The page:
Poetry: Coffin Bell and 2 other poems by Rebecca Kokitus




coffin bell


holy ghosts knew that

starving was sacred


that monastery drug, the

pious get drunk on emptiness


I feel divine when I see

black bats cloud my vision


when I stand up too quickly I

feel like christ on the third day


ring my coffin bell, I too

rise from the dead like a fiction




the tattoo


last came the numbers

he made his way backwards

started with that painless seven


your life reduced to a single

dash between — that line that

seethed like hornet sting


you crept out of me,

nestled in crimson

where lung met trachea

or perhaps that single drop of blood

was my mother, as I am only half you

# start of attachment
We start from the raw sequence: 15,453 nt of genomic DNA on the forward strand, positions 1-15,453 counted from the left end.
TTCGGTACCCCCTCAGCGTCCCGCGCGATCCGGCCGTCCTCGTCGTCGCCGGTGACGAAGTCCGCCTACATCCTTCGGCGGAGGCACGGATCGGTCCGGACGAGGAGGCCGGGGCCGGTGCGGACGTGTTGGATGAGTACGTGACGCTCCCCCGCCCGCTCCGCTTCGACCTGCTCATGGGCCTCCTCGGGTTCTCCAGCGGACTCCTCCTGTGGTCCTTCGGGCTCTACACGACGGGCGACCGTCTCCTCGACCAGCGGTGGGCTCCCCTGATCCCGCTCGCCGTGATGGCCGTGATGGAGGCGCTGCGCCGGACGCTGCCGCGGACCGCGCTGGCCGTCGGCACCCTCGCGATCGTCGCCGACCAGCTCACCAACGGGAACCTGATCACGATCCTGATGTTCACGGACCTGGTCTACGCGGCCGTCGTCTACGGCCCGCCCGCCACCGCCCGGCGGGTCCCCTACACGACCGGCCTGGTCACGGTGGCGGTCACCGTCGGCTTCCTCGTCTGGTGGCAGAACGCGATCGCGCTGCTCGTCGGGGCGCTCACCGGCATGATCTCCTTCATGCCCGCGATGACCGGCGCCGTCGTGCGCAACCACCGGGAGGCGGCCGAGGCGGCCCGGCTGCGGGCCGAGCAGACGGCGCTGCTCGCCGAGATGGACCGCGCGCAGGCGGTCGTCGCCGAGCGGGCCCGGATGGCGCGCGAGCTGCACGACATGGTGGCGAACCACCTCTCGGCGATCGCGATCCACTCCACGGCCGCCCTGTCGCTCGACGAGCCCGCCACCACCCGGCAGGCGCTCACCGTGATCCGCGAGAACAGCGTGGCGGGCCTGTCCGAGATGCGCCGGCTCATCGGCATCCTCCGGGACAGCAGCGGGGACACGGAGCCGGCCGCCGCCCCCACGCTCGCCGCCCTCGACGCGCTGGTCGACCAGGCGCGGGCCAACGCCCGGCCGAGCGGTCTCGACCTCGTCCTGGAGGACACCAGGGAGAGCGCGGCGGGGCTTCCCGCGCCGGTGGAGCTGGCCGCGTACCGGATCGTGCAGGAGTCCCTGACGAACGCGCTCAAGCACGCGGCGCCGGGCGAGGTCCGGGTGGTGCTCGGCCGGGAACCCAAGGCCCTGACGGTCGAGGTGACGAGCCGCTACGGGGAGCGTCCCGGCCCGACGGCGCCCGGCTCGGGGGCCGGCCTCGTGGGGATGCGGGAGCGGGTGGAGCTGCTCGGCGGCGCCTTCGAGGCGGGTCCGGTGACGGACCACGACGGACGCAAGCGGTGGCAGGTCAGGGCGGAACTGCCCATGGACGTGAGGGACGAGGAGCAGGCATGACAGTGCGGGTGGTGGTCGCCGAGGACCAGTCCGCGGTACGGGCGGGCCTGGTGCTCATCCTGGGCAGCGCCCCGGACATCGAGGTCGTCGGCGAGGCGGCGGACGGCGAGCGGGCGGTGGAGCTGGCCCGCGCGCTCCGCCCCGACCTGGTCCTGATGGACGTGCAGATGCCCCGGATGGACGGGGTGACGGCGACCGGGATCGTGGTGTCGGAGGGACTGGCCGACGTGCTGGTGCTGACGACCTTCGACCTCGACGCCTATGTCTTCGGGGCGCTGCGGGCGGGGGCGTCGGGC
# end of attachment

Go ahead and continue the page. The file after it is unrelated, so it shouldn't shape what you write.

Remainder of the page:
pressed there like stethoscope

listening for breath


and the beginning, the rounded nine

like a lullaby, like singing you

in infant miniature to sleep

beneath my skin






solitude so harrowing,

like the ache of hunger

I learned to welcome —


why can’t I learn to

welcome this?


solitude so harrowing

that I miss the ghosts

that stirred


and made the air

rustle like curtains





Rebecca Kokitus is a poet residing in the Philadelphia area. She is currently a student at West Chester University of Pennsylvania, where she studies English with a concentration in Writing. Her work has been published and is forthcoming in over two dozen literary journals. You can find her on Twitter and Instagram at @rxbxcca_anna, and you can read more of her writing on her website: https://rebeccakokitus.wixsite.com/rebeccakokitus



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